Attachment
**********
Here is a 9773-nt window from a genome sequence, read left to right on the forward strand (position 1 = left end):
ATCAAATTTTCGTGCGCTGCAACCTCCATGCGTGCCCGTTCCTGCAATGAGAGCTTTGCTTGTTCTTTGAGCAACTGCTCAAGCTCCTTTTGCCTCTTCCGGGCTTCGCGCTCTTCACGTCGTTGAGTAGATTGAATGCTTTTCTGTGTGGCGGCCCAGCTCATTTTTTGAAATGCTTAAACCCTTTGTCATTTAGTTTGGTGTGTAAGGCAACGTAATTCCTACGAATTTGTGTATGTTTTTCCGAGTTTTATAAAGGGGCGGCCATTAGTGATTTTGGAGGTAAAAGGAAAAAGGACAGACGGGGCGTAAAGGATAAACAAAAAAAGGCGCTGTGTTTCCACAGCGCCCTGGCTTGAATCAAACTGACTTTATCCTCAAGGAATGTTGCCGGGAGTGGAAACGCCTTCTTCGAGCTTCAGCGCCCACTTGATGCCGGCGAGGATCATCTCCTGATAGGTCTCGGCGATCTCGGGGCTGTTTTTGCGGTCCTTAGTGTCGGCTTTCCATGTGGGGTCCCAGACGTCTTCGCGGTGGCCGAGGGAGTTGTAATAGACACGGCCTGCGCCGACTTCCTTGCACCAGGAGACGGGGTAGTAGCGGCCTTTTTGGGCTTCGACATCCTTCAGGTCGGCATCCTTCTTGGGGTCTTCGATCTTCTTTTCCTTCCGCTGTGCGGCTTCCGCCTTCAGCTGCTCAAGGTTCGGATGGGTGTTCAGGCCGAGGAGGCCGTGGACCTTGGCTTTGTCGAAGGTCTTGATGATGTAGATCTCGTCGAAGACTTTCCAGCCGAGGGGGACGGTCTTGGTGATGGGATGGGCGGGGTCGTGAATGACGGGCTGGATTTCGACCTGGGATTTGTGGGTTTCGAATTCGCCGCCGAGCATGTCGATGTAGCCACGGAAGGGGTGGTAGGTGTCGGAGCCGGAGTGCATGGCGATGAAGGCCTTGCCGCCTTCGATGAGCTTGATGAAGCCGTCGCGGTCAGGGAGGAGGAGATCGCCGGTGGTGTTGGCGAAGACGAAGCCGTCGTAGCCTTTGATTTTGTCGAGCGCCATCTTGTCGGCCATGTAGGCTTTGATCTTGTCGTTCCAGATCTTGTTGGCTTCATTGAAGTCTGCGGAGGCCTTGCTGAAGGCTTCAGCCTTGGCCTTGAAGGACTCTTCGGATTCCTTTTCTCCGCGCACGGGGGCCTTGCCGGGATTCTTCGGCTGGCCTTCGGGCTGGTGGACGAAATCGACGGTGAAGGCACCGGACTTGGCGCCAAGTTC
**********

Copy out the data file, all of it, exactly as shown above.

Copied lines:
Here is a 9773-nt window from a genome sequence, read left to right on the forward strand (position 1 = left end):
ATCAAATTTTCGTGCGCTGCAACCTCCATGCGTGCCCGTTCCTGCAATGAGAGCTTTGCTTGTTCTTTGAGCAACTGCTCAAGCTCCTTTTGCCTCTTCCGGGCTTCGCGCTCTTCACGTCGTTGAGTAGATTGAATGCTTTTCTGTGTGGCGGCCCAGCTCATTTTTTGAAATGCTTAAACCCTTTGTCATTTAGTTTGGTGTGTAAGGCAACGTAATTCCTACGAATTTGTGTATGTTTTTCCGAGTTTTATAAAGGGGCGGCCATTAGTGATTTTGGAGGTAAAAGGAAAAAGGACAGACGGGGCGTAAAGGATAAACAAAAAAAGGCGCTGTGTTTCCACAGCGCCCTGGCTTGAATCAAACTGACTTTATCCTCAAGGAATGTTGCCGGGAGTGGAAACGCCTTCTTCGAGCTTCAGCGCCCACTTGATGCCGGCGAGGATCATCTCCTGATAGGTCTCGGCGATCTCGGGGCTGTTTTTGCGGTCCTTAGTGTCGGCTTTCCATGTGGGGTCCCAGACGTCTTCGCGGTGGCCGAGGGAGTTGTAATAGACACGGCCTGCGCCGACTTCCTTGCACCAGGAGACGGGGTAGTAGCGGCCTTTTTGGGCTTCGACATCCTTCAGGTCGGCATCCTTCTTGGGGTCTTCGATCTTCTTTTCCTTCCGCTGTGCGGCTTCCGCCTTCAGCTGCTCAAGGTTCGGATGGGTGTTCAGGCCGAGGAGGCCGTGGACCTTGGCTTTGTCGAAGGTCTTGATGATGTAGATCTCGTCGAAGACTTTCCAGCCGAGGGGGACGGTCTTGGTGATGGGATGGGCGGGGTCGTGAATGACGGGCTGGATTTCGACCTGGGATTTGTGGGTTTCGAATTCGCCGCCGAGCATGTCGATGTAGCCACGGAAGGGGTGGTAGGTGTCGGAGCCGGAGTGCATGGCGATGAAGGCCTTGCCGCCTTCGATGAGCTTGATGAAGCCGTCGCGGTCAGGGAGGAGGAGATCGCCGGTGGTGTTGGCGAAGACGAAGCCGTCGTAGCCTTTGATTTTGTCGAGCGCCATCTTGTCGGCCATGTAGGCTTTGATCTTGTCGTTCCAGATCTTGTTGGCTTCATTGAAGTCTGCGGAGGCCTTGCTGAAGGCTTCAGCCTTGGCCTTGAAGGACTCTTCGGATTCCTTTTCTCCGCGCACGGGGGCCTTGCCGGGATTCTTCGGCTGGCCTTCGGGCTGGTGGACGAAATCGACGGTGAAGGCACCGGACTTGGCGCCAAGTTC